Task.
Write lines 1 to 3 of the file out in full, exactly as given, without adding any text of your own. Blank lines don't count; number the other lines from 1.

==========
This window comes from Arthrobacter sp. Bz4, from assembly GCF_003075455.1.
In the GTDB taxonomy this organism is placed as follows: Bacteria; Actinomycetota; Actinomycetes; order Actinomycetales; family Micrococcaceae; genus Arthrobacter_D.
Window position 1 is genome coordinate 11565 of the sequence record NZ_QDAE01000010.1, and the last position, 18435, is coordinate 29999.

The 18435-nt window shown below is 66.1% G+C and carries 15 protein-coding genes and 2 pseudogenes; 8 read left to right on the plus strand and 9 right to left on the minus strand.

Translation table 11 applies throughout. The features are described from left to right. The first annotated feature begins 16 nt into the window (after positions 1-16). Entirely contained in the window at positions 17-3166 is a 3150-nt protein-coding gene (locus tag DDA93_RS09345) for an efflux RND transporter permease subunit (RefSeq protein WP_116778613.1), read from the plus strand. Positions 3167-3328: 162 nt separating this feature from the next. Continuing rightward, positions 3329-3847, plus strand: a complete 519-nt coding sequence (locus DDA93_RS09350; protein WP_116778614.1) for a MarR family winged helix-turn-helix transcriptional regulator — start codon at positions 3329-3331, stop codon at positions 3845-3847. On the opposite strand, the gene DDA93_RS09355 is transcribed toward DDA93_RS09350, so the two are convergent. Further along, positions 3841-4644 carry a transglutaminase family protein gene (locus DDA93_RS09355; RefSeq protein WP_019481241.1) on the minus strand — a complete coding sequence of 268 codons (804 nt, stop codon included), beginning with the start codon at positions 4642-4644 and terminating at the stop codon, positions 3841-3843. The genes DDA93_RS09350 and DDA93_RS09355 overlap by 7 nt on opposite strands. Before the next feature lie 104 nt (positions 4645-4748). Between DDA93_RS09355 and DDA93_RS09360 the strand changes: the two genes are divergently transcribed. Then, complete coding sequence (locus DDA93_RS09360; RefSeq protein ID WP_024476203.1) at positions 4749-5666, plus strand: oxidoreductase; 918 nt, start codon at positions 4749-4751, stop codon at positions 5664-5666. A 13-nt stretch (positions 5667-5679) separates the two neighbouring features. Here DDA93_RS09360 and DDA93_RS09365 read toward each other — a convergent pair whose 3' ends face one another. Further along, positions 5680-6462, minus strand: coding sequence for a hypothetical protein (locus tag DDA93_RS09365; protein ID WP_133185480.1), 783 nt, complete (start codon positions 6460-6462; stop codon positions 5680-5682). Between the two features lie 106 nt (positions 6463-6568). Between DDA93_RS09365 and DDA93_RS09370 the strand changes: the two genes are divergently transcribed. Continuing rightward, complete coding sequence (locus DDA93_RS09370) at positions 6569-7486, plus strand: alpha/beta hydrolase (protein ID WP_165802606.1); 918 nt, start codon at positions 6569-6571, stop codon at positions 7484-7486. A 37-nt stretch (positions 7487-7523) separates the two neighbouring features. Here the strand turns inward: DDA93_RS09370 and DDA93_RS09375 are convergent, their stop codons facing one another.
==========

This window comes from Arthrobacter sp. Bz4, from assembly GCF_003075455.1.
In the GTDB taxonomy this organism is placed as follows: Bacteria; Actinomycetota; Actinomycetes; order Actinomycetales; family Micrococcaceae; genus Arthrobacter_D.
Window position 1 is genome coordinate 11565 of the sequence record NZ_QDAE01000010.1, and the last position, 18435, is coordinate 29999.